Riveted chains are all well and good and 'O'ring chains appear to be all riveted. If you split the chain, then a new riveting link is required every time and you need a quality splitting/riveting tool, the majority of Eastern, "Monkey metal" ones available are p*ss poor and fail at the roadside, or in the workshop. I have been through too many to count.

The best tool that I have come across and which is easy to carry on the road or use in the workshop is the  DID 'pattern' one sold by Demon Tweeks and available on FleaBay from other suppliers. The DID tool is the dogs, but costs an arm and a leg.

So, here are the links, Demon Tweeks first and DID second.

Pattern_DID_"Warrior"-heavy-duty-chain-riveting-vice

DID-chain-tool-KM500R   Also to be found on FleaBay!

The Ducati 450 (35-40HP), being old school. will not accept 'O' ring chains, no room in the crankcase casting! So, non- 'O' ring all the time and I have reduced the chain size from the manufacturers ?" x ?" or 530 to 428. They are raced using this lighter chain and with the reduction in mass coupled with a good lubricant EP80/90 oil, maintained with with Bulldog BDX lubricant the chain and aluminium rear, steel front sprockets have all covered over 8,000 miles. IWS chain from the "Chain Man" and sprockets from Nigel Lacey. No, I'm no sponsored by either!  :o  This uses a split link, with the spring clip wired in place. If you have no wire then a slim plastic cable tie works and may need a little more regular checking! ;)

Always stick to a single brand/size of chain for the individual machine. Different brands have different specifications/dimensions for the "Standard" chain sizes!!!!!!  :o >:( >:( >:( >:(  Marketing crettins!  >:( >:( >:(

Hope this helps! Sounds like #1 is getting to be like a Shak' at full throttle on take off, shaking the rivets loose!  ;)

Yew keep a troshin bor. Good health, Bill
« Last Edit: April 29, 2023, 10:28:11 PM by themoudie »

richardeblack

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Re: that was bloody handy!
« Reply #9 on: April 30, 2023, 09:16:54 AM »
I have never had a split link fail on my gutless 120mph plus Tridents so might change over to them for the XBR.
I did have a problem on my T160 with the chain coming off twice just down the road. It turned out that, due to me removing the centre stand stop to improve ground clearance, as I backed the bike out of the garage, the chain was touching agains the stand. As I was going backwards the the spring link was just knocked off. I can't remember how I cured the problem but suspect I put the link the other way round so the spring didn't contact the stand.
It might be wort checking for the same thing on your bike before ditching the convenience of the spring link.
Good luck and glad it wasn't as scary as my chain breaking at 75mph on the way back from Stafford one year (no spring link).
Have fun
Richard.

Steve Lake

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Re: that was bloody handy!
« Reply #10 on: April 30, 2023, 10:08:29 PM »
cheers Richard , i think my main problem is i can't remember the make of my chain, and the new spring links i got are DID, but don't bloody fit! so i've now fitted an old one i have and wire locked it. the simple solution is, i think, to get a new chain with link supplied. (if there is such a thing)  or plan B, buy a new chain and a riveting tool.

Thanks Bill ...  i'm assuming the DID 'pattern' riveter is just silver plated whereas the genuine one is solid gold!! you can guess which one i'm going for  ;D

onwards and upwards  ... you know there's a couple of 'shacks' that still do engine runs and taxiing. them griffons with contra rotating props make an awesome sound. one of my abiding memories was flying from St Mawgan to Omaha Nebraska, overnight, and watching the glowing exhaust stubs and flames... the downside .... lifelong tinnitus  ... ;D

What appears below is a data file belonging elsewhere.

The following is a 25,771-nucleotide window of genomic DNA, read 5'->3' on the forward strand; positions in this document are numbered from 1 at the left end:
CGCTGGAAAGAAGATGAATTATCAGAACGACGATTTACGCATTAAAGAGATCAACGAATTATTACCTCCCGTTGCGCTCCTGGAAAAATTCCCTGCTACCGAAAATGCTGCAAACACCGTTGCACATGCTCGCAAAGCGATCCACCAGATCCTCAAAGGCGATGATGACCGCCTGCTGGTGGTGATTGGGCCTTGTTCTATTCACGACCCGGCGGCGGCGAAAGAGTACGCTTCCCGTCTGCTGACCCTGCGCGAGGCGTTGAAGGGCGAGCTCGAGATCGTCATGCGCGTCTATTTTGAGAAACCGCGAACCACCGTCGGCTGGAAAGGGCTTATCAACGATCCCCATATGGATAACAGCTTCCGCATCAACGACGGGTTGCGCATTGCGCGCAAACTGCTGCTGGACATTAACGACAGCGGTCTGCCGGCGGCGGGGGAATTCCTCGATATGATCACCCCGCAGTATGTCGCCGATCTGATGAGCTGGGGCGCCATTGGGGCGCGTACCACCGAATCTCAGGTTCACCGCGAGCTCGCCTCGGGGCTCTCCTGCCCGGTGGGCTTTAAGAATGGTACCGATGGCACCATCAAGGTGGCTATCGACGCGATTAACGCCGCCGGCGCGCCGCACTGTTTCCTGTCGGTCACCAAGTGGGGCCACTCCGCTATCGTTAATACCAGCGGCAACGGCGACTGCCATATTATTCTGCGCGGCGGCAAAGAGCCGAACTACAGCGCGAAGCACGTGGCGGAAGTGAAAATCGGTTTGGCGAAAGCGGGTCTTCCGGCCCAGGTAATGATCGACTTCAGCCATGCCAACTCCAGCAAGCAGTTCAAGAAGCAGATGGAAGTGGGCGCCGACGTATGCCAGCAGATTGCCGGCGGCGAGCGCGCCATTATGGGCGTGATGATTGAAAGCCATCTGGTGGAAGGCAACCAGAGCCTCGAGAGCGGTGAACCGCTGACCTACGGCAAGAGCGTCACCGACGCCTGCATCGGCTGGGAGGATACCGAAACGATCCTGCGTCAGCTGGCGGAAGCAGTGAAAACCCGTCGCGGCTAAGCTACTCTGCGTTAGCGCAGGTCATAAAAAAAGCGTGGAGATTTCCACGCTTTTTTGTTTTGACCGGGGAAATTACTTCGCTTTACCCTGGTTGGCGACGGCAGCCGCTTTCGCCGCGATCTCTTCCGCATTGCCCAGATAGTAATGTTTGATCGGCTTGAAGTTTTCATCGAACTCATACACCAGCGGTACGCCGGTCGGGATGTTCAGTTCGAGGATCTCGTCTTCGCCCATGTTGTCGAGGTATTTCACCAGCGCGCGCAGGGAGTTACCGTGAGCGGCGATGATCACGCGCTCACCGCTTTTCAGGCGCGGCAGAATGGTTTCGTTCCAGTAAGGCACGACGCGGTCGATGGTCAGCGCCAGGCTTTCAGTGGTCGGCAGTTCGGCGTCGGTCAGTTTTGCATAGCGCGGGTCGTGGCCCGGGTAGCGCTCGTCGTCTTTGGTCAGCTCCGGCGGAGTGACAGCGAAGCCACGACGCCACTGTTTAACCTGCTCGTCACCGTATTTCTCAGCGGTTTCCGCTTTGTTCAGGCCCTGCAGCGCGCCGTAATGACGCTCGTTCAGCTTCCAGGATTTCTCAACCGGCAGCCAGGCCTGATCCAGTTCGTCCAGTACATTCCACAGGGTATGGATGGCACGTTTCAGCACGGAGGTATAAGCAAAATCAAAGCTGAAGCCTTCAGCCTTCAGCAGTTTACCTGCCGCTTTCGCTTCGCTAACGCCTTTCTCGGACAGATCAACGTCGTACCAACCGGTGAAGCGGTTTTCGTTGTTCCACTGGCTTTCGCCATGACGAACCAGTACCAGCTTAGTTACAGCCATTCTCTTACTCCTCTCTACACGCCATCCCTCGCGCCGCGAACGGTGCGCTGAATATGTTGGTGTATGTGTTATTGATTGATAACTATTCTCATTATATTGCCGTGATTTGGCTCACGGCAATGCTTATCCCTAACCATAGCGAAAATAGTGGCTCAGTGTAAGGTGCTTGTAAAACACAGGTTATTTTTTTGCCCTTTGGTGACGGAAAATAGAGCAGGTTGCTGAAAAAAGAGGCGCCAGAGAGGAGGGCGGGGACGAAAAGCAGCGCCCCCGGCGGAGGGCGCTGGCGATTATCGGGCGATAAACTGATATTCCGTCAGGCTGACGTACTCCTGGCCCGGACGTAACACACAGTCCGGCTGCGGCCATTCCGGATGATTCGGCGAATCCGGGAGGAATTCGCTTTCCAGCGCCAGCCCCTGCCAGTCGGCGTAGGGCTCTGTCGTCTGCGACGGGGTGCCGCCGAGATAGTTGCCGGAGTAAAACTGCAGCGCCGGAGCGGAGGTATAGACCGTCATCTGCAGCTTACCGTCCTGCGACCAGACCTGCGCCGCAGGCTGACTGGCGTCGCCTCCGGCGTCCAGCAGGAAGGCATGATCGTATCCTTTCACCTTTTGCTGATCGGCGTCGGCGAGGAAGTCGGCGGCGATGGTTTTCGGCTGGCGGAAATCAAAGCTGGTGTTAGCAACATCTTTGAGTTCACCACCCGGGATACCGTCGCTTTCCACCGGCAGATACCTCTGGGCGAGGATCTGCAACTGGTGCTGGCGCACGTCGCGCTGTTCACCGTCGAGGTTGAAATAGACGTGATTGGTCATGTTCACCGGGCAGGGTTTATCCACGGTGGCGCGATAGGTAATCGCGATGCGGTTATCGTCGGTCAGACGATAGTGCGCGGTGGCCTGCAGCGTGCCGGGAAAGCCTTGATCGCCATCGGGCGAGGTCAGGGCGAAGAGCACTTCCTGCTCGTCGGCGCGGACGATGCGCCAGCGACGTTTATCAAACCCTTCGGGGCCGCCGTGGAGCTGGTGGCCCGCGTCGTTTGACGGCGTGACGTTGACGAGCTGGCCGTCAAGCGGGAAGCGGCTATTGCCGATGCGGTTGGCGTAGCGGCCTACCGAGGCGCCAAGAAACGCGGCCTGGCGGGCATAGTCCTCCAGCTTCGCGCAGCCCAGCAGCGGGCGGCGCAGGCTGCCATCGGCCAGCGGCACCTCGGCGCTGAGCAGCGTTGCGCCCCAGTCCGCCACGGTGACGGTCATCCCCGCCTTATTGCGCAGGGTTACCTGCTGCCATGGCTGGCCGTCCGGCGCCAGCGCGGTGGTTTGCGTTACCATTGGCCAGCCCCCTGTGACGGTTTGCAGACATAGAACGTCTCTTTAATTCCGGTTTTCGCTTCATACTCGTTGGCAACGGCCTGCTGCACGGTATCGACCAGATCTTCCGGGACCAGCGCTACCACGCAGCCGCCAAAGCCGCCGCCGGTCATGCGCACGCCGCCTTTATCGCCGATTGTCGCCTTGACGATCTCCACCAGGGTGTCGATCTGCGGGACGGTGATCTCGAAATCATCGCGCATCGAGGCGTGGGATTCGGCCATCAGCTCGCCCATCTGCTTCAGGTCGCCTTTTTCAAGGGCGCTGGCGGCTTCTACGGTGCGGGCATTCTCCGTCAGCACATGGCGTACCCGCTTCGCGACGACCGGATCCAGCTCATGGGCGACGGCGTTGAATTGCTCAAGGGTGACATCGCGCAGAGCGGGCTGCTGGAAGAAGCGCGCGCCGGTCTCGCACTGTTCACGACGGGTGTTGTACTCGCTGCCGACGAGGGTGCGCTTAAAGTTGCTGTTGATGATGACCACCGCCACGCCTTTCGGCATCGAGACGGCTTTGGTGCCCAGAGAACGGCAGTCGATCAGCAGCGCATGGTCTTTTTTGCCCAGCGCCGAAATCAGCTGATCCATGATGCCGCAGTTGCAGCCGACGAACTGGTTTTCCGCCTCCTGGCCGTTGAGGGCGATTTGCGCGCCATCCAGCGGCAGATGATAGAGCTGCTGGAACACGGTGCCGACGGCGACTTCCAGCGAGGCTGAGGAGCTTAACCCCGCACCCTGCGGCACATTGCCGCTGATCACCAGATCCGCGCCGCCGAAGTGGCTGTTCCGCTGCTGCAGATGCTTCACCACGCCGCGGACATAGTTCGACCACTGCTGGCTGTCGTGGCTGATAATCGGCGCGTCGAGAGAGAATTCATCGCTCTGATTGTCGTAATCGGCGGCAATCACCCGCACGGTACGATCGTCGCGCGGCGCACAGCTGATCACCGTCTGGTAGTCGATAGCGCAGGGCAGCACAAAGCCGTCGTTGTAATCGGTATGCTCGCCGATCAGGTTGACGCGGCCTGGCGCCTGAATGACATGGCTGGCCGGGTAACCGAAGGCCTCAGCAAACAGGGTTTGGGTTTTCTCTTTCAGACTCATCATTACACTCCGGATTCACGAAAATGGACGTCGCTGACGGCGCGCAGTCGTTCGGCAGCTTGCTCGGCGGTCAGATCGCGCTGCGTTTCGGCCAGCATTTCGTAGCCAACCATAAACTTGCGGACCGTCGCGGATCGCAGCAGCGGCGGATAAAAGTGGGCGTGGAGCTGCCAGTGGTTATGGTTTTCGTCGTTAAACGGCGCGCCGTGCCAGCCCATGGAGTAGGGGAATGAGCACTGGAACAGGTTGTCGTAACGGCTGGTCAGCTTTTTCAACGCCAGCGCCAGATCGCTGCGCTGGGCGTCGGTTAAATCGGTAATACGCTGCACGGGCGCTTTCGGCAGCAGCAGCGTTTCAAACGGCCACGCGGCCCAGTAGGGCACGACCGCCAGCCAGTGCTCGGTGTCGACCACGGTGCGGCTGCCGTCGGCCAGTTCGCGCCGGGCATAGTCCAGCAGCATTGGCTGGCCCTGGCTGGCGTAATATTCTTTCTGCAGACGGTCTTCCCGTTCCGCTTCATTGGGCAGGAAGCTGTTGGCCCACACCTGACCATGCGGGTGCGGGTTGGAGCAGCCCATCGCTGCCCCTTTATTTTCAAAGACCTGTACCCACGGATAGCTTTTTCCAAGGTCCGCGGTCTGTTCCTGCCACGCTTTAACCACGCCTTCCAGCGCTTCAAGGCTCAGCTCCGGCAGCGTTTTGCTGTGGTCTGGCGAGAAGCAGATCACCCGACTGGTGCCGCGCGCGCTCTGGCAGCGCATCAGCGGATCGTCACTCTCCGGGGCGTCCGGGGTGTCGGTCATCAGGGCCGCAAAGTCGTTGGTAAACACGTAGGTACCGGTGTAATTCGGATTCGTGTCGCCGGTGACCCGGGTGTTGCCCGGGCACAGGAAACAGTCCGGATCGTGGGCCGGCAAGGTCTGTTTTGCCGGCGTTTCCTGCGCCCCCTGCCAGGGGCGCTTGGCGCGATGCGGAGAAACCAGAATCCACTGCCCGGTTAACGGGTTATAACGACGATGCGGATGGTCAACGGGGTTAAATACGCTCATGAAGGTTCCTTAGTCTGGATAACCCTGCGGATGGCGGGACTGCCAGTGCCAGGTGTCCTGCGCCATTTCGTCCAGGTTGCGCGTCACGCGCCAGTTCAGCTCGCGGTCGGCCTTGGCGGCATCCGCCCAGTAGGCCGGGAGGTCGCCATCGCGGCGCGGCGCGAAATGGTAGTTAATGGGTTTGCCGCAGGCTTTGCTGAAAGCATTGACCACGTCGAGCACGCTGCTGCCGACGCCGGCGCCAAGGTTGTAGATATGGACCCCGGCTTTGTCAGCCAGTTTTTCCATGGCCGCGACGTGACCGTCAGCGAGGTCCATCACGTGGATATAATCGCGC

iansoady

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Re: that was bloody handy!
« Reply #11 on: May 01, 2023, 09:01:24 AM »
, the chain was touching agains the stand. As I was going backwards the the spring link was just knocked off. I can't remember how I cured the problem but suspect I put the link the other way round so the spring didn't contact the stand.


Have fun
Richard.

I had to do similar on my ES2 as the spring plate was just catching the back of the primary chaincase. It took ages to work out what the regular "tick" was. It's a bit fiddly putting the spring clip on through the spokes but better than having it flipped off.
Ian.
1964 Norton Electra
1969 BSA-Suzuki
1992 Yamaha SRV250

Steve Lake

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Re: that was bloody handy!
« Reply #12 on: May 01, 2023, 11:04:04 AM »
bit of lateral thinking there Ian  ;D

themoudie

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Re: that was bloody handy!
« Reply #13 on: May 01, 2023, 02:48:08 PM »
Quote
the downside .... lifelong tinnitus

EH?   ;)

I'm no bad considering as a youf I was steering a Fowler AA 18NHP on the roads for up to 6 hours at a time. The flanged drive gears on the right-hand side were like church bells and the straked wheels, along with the whirring motion made for a riotous melody!  ::)

Motorcycle wise, excepting the unsilenced racing stink wheels and DMW's, it was John Wittman's 250 Ducati that went to the sound man at Brands and recorded 123 decibals that hurt. OUCH! Going through the tunnel under the track, to get to and fro from the Paddock at Brands was an experience in itself.

The Italian multis and Hondas were brutal as well.

Off for a burble on a Duke!

Good health, Bill


Steve Lake

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Re: that was bloody handy!
« Reply #14 on: May 03, 2023, 06:15:43 AM »
EH?   ;)

sorry. i missed that ....??

as the captain of the shack said ... don't worry about the red hot exhaust stubs or the flames .... the time to worry is when you can't see them .. if that occurs quickly get a life jacket (quickly as there's not enough for everyone) and go to the rear of the kite and sit down behind the elsan..  you're doing this because when we ditch, the elsan will take off and proceed through the aircraft at approximately 110 knots and if it's full it's bloody heavy and a trifle smelly .... enjoy your flight everyone ...